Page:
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Trial registered on ANZCTR


Registration number
ACTRN12616000112460p
Ethics application status
Submitted, not yet approved
Date submitted
21/01/2016
Date registered
2/02/2016
Date last updated
2/02/2016
Type of registration
Prospectively registered

Titles & IDs
Public title
The Fine Particle Aerosols in Uncontrolled Asthma Study: Efficacy of small aerosol versus large aerosol budesonide in the treatment of uncontrolled asthma in adults.
Scientific title
The pivotal role of targeting treatment to the small airways in patients with uncontrolled asthma.
Secondary ID [1] 288387 0
None
Universal Trial Number (UTN)
Trial acronym
TFPAUAS
Linked study record

Health condition
Health condition(s) or problem(s) studied:
Asthma 297392 0
Condition category
Condition code
Respiratory 297582 297582 0 0
Asthma

Intervention/exposure
Study type
Interventional
Description of intervention(s) / exposure
The run-in period of this study will involve participants taking 200ug/day budesonide (Pulmicort Turbuhaler) for 4 weeks.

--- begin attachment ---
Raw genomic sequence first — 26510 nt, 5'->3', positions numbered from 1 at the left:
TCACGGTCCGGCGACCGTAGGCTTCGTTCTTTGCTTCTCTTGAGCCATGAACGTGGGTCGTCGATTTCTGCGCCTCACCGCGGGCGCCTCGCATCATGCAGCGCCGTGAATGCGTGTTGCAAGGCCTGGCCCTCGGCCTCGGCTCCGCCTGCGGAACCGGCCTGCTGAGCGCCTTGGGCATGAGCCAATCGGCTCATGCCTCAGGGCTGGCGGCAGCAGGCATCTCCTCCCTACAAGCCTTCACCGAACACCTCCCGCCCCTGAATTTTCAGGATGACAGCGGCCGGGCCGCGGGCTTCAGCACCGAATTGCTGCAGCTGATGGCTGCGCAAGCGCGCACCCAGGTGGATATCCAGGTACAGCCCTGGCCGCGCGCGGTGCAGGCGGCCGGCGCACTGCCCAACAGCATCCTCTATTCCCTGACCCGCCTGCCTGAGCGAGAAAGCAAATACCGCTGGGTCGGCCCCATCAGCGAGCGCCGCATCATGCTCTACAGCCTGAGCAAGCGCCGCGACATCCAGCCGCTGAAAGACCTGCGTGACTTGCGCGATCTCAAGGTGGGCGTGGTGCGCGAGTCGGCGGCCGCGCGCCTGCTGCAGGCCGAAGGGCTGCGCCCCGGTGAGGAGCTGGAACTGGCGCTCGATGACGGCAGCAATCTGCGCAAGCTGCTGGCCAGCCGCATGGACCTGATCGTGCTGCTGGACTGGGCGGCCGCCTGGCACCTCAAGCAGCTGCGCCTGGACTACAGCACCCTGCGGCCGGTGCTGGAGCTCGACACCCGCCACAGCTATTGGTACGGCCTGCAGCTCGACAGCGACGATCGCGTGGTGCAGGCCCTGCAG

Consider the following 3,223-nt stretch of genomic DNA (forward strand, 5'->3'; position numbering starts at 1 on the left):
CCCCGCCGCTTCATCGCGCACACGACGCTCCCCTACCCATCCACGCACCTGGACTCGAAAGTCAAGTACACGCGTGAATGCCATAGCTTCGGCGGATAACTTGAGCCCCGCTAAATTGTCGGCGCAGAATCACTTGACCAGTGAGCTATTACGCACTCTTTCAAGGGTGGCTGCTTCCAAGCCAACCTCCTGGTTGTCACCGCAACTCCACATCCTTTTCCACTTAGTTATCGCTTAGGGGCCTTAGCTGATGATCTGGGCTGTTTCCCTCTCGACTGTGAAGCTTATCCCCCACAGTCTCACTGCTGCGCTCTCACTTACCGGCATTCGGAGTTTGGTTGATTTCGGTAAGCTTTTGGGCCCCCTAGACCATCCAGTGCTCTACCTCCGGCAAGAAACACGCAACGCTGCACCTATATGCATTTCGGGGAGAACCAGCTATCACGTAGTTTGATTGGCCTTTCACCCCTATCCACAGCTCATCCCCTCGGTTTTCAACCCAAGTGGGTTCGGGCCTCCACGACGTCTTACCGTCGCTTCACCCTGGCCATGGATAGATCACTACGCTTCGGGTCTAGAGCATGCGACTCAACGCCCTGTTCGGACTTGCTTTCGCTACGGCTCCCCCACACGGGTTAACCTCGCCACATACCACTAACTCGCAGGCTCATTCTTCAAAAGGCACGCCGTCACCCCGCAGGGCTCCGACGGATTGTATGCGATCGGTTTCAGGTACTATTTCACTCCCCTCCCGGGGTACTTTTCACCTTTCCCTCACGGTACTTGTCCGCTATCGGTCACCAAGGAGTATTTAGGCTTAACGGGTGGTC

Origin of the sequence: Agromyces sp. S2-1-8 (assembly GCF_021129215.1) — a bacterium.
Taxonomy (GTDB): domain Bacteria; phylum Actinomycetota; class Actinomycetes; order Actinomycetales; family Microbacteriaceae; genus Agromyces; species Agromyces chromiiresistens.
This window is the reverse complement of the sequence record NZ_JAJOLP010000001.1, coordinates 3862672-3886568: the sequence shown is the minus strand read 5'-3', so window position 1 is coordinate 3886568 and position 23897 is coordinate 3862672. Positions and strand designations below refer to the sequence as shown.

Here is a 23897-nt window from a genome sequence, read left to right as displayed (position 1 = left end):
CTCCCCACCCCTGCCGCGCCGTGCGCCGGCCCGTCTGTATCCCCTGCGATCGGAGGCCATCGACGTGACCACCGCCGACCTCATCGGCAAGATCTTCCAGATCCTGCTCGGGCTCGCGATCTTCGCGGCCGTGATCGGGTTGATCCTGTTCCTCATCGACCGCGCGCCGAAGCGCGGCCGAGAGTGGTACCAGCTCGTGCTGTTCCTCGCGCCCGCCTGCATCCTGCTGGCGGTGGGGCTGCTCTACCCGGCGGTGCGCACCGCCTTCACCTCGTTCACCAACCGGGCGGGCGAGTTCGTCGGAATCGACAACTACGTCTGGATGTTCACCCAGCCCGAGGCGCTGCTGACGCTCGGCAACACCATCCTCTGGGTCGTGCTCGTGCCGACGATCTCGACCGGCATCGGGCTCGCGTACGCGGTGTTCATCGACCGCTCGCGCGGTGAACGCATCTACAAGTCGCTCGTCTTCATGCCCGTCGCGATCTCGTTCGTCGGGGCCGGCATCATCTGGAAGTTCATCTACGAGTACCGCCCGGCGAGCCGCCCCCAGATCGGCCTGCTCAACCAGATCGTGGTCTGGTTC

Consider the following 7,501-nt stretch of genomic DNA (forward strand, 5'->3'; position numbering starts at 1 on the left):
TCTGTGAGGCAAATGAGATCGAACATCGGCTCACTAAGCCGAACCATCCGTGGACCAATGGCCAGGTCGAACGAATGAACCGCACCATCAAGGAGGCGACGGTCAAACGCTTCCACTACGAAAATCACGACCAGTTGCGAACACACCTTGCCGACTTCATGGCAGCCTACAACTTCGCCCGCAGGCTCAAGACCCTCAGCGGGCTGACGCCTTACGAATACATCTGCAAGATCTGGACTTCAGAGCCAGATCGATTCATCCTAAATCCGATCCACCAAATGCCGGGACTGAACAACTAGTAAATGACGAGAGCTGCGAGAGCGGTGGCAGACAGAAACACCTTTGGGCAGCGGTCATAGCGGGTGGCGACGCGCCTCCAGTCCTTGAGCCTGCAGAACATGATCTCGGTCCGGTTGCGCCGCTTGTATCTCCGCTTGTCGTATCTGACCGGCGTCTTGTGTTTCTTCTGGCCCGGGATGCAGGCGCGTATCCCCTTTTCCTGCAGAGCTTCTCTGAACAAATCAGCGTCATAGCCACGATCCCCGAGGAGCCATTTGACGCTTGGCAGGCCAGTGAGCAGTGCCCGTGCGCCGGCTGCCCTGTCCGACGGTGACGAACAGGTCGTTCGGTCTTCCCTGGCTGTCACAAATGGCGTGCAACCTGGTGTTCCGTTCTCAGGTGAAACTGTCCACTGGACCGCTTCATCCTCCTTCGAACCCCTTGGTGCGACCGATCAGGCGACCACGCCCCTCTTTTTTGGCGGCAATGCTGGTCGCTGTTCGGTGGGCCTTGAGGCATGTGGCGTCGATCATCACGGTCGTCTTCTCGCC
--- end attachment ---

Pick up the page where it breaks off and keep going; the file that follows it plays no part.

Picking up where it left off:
This will be followed by a two arm interventional study period which involves administration of budesonide modified into either small or large aerosols, for the treatment of asthma.
For both arm 1 (small aerosols ~1um) and arm 2 (large aerosols ~5um) participants will take 800ug/day of the study drug for a period of 12 weeks.

Adherence throughout the run-in period and the study period will be monitored with daily peak flow diaries to record lung function, daily asthma control questionnaires, and fortnightly phone calls from the research team.
Intervention code [1] 293692 0
Treatment: Drugs
Comparator / control treatment
Arm 2 (large aerosols ~5um)
Control group
Active

Outcomes
Primary outcome [1] 297127 0
Change in small airway function (as Sacin) measured by multiple breath nitrogen washout (MBNW), with differences between groups to be compared by parametric or non-parametric comparisons as appropriate.
Timepoint [1] 297127 0
Small airway function in the two groups will be assessed at baseline following the run-in period, and at 12 weeks post commencement of the intervention.
Secondary outcome [1] 320100 0